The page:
Book Image

OpenNI Cookbook

By : Soroush Falahati
Book Image

OpenNI Cookbook

By: Soroush Falahati

Overview of this book

The release of Microsoft Kinect, then PrimeSense Sensor, and Asus Xtion opened new doors for developers to interact with users, re-design their application’s UI, and make them environment (context) aware. For this purpose, developers need a good framework which provides a complete application programming interface (API), and OpenNI is the first choice in this field. This book introduces the new version of OpenNI. "OpenNI Cookbook" will show you how to start developing a Natural Interaction UI for your applications or games with high level APIs and at the same time access RAW data from different sensors of different hardware supported by OpenNI using low level APIs. It also deals with expanding OpenNI by writing new modules and expanding applications using different OpenNI compatible middleware, including NITE. "OpenNI Cookbook" favors practical examples over plain theory, giving you a more hands-on experience to help you learn. OpenNI Cookbook starts with information about installing devices and retrieving RAW data from them, and then shows how to use this data in applications. You will learn how to access a device or how to read data from it and show them using OpenGL, or use middleware (especially NITE) to track and recognize users, hands, and guess the skeleton of a person in front of a device, all through examples.You also learn about more advanced aspects such as how to write a simple module or middleware for OpenNI itself. "OpenNI Cookbook" shows you how to start and experiment with both NIUI designs and OpenNI itself using examples.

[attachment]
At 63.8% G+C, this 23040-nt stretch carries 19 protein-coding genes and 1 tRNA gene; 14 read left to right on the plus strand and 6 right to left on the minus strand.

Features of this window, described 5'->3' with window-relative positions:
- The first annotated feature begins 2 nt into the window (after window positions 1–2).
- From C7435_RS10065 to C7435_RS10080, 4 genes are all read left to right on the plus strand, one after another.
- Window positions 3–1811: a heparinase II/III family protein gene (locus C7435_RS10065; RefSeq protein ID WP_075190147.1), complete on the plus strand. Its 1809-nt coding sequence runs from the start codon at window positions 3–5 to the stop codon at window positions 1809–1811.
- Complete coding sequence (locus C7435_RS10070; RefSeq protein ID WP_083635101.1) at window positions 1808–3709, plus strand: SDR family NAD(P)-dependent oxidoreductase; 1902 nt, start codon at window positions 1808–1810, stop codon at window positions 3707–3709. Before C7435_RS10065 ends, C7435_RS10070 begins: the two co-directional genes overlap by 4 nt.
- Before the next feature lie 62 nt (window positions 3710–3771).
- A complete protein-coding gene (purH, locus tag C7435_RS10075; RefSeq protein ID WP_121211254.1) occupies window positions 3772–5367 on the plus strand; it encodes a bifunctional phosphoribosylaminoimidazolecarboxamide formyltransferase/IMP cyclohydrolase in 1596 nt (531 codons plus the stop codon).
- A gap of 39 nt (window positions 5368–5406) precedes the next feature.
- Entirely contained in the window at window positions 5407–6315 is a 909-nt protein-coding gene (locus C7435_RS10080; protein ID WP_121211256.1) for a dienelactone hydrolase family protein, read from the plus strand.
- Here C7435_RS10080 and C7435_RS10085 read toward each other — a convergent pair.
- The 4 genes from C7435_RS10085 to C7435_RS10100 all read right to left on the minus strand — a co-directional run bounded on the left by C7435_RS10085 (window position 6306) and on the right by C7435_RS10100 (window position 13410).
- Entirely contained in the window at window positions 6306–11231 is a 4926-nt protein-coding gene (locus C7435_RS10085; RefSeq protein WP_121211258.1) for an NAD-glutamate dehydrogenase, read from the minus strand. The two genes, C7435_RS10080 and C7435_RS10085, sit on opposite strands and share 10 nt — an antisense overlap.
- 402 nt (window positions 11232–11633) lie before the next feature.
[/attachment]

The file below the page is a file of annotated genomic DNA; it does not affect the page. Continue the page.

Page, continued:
Table of Contents (14 chapters)
OpenNI Cookbook
About the Author
About the Reviewers

Syncing image and depth sensors to read new frames from both streams at the same time

A device, by default, captures and sends frames from each sensor independently. This means there is no guarantee that both sensors capture a snapshot of the environment at the same time, but there may be a lot of cases where you want to reduce the delay between capturing two frames from two different sensors. For example, if you want to use both image and depth streams to retrieve the color of an object recognized by the depth stream from the color stream you need to read the data from both the streams; this means one stream could have a different capture time from the other. But using frame syncing that is available for image and depth streams, you can at least decrease this difference in capture time to the lowest possible value.

In this recipe, we are going to show you how you can enable frame syncing and how much this option can reduce the difference between capture times.

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